Restaurateur Marcello Villani is bringing an Italian tradition to Jacksonville while paying tribute to his late mother.
Villani owns Bistro X at 1440 San Marco Blvd.
On Nov. 24 he opened Limoncello Ristorante in the space that had been the Onyx Lounge in Bistro X.
The two restaurants are the same building and share the same address. Bistro X is more high-end and Limoncello offers more affordable prices.
It is a similar concept to the restaurants his parents owned on the island of Capri on the Amalfi coast.
It is the latest change in the restaurant that he bought in early 2019, just two months before the pandemic shutdown.
Over the years, he has removed many dishes priced more than $35. The brand has been changed from Bistro AIX to Bistro X, although that isn’t reflected online or on social media. That restaurant received a $200,000 makeover with new drapes, furniture and a $140,000 kitchen.
The creation of Limoncello Ristorante cost about $90,000, he said. It involved using Bistro X furniture in the space, painting the accent portion of walls a cheerful bright yellow, adding art and making minor additions to the former catering kitchen.
“For catering you need more and larger equipment, while for the individual you need a few more smaller items, you know, like a pasta cooker,” Villani said.
The new restaurant meant hiring three new cooks and two dishwashers. Current Bistro X waitstaff will work in both restaurants, though only one restaurant per shift. He plans to have new uniforms for the Limoncello Ristorante waitstaff to differentiate them from those working at Bistro X. Schedules will rotate regularly.
“Obviously, the waiters that work in Bistro X will make more money than the people who work in Limoncello. So we want to give everybody the opportunity to make some money,” he said.
The ingredients used in the dishes will be the same in both restaurants. The large bar that had been the centerpiece of the Onyx Lounge will serve both restaurants for the time being.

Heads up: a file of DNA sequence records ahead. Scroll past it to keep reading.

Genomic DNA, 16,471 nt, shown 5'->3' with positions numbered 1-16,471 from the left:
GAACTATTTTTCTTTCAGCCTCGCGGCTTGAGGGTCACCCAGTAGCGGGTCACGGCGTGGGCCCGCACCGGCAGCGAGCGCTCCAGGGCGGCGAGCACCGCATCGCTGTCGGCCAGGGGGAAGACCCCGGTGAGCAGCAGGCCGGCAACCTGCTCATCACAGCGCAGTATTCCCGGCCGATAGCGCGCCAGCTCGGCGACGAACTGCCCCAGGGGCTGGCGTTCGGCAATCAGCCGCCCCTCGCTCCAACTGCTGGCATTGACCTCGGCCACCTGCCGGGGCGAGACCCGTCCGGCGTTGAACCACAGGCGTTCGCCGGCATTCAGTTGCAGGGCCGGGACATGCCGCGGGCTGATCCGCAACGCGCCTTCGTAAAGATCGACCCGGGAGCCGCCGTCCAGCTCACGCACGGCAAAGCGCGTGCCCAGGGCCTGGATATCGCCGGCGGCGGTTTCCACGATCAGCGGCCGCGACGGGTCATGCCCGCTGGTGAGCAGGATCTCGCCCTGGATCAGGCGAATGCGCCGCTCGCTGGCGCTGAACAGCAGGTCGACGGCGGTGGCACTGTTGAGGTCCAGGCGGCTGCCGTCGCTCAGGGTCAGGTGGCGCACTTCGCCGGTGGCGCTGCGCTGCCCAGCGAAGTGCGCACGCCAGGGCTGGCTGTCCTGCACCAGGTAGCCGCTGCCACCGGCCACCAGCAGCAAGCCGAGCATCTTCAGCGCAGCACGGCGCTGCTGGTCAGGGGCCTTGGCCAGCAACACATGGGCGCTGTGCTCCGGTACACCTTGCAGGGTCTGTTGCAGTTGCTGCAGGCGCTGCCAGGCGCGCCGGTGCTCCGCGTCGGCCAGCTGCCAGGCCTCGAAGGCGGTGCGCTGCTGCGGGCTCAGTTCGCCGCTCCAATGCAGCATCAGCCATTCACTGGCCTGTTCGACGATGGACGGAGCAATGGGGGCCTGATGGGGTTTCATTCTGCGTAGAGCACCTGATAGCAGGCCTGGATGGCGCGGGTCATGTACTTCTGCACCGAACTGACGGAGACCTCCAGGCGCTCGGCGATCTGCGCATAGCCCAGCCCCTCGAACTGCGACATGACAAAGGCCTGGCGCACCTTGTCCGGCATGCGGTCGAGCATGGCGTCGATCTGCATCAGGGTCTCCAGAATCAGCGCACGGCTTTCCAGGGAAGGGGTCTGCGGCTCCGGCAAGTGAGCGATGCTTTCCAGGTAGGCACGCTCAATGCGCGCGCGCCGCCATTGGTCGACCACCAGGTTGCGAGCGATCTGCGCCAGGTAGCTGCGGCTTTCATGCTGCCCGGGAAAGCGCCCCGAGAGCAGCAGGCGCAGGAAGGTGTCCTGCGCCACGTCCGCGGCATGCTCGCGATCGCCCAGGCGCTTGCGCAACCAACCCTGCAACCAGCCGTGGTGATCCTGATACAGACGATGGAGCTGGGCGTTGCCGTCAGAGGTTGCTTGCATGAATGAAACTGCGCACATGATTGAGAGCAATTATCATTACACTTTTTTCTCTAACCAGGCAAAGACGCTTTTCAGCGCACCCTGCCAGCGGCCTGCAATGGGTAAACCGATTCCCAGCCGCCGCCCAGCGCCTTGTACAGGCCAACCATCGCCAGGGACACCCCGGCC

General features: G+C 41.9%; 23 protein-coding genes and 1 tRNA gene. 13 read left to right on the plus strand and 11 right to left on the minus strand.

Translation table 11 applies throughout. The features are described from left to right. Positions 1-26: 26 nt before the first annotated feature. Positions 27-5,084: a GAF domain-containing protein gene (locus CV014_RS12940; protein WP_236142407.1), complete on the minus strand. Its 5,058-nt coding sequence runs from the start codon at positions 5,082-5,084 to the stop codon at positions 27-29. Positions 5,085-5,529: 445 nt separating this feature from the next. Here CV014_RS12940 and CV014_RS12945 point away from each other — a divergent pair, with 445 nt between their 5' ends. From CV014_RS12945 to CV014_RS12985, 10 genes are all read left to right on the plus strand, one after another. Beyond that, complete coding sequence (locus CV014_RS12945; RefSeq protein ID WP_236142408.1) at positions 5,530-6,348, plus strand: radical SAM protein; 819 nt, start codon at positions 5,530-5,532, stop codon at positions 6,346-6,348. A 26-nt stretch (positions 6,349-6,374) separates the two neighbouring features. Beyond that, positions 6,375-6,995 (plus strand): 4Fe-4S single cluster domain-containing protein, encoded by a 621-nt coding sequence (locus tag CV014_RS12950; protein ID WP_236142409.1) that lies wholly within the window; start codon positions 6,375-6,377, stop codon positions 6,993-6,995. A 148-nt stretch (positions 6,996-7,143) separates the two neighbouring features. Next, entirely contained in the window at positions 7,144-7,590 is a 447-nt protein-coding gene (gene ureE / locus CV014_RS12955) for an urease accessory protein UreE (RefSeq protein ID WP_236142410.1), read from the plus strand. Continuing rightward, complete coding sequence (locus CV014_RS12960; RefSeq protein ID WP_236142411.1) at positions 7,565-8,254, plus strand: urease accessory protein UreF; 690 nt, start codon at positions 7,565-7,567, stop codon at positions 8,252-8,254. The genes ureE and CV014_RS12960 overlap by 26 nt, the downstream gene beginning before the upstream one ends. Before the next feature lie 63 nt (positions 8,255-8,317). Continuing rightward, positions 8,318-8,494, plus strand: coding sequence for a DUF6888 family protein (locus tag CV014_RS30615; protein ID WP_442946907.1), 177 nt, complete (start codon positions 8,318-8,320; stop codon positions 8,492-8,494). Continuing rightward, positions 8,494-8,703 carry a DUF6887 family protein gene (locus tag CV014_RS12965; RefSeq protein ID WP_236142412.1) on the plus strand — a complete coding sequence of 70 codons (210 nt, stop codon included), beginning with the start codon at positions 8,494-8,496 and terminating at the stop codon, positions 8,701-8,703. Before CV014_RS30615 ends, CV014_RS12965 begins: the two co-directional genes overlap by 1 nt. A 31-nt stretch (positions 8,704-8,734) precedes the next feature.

That is a major consideration because these are essentially two restaurants that happen to share walls.
There are separate phone numbers for reservations. The menus are not interchangeable. Food served at one will not be served at the other. Both have independent computer systems.
Patrons won’t be able to dine in Bistro X and order from the Limoncello Ristorante menu.
Pricing is another difference, and at Limoncello Ristorante, no item is more than $15.
It has an antipasti course of Bruschetta, Rollatini, Mozzarella Fritta, among others. The second course includes pasta dishes, some seafood and fish and two chicken items. Gnocchi Tetta is cooked ham in cream. Polpettone Napoletano is a Neapolitan beef meatloaf served over mashed potatoes.
Villani said he can afford to offer the lower prices by relying on volume and serving smaller, European-size portions.
“It’s not like you go in the typical American Italian restaurant, where they give you so much pasta that it takes three days to eat it all. Our portions is enough for you to eat and maybe take some home,” he said.
Villani, 66, spent much of his time growing up in his mother’s home kitchen. He remembers being as young as 6 and watching her prepare Sunday meals. He asked questions and may have received a taste test or two. When he became a bit older, she allowed him to help with the family meal and later work in the restaurant.
In the early 1970s, he worked in Bermuda. He came to the United States in 1984.
Villani has made his career as a restaurant manager. After a month in New York City, he was hired at the newly opened Cipriani in the Sherry Netherland Hotel, on 59th Street and Fifth Avenue. It was an instant hit, he said.
He came to Jacksonville when his wife, Sabeen, received a job promotion that transferred her here.
“When she asked me if I’d move to Jacksonville I said ‘Jacksonville? Where?’ But after coming down here a few times I kept liking it more and more,” he said.
Limoncello Ristorante had been a part of his plan since buying Bistro X.
Most of the dishes are similar to those his mother prepared.
The name comes from her love of lemons and the refreshing mixture of lemon peels steeped in vodka for three weeks, then strained and sweetened with simple syrup that is popular in Italy.
It also allows Villani to remember her in a more important way.
“She recently passed away from brain cancer. The idea with this restaurant is to be able to give some of the proceeds of this restaurant to a cancer society to research this terrible disease,” he said.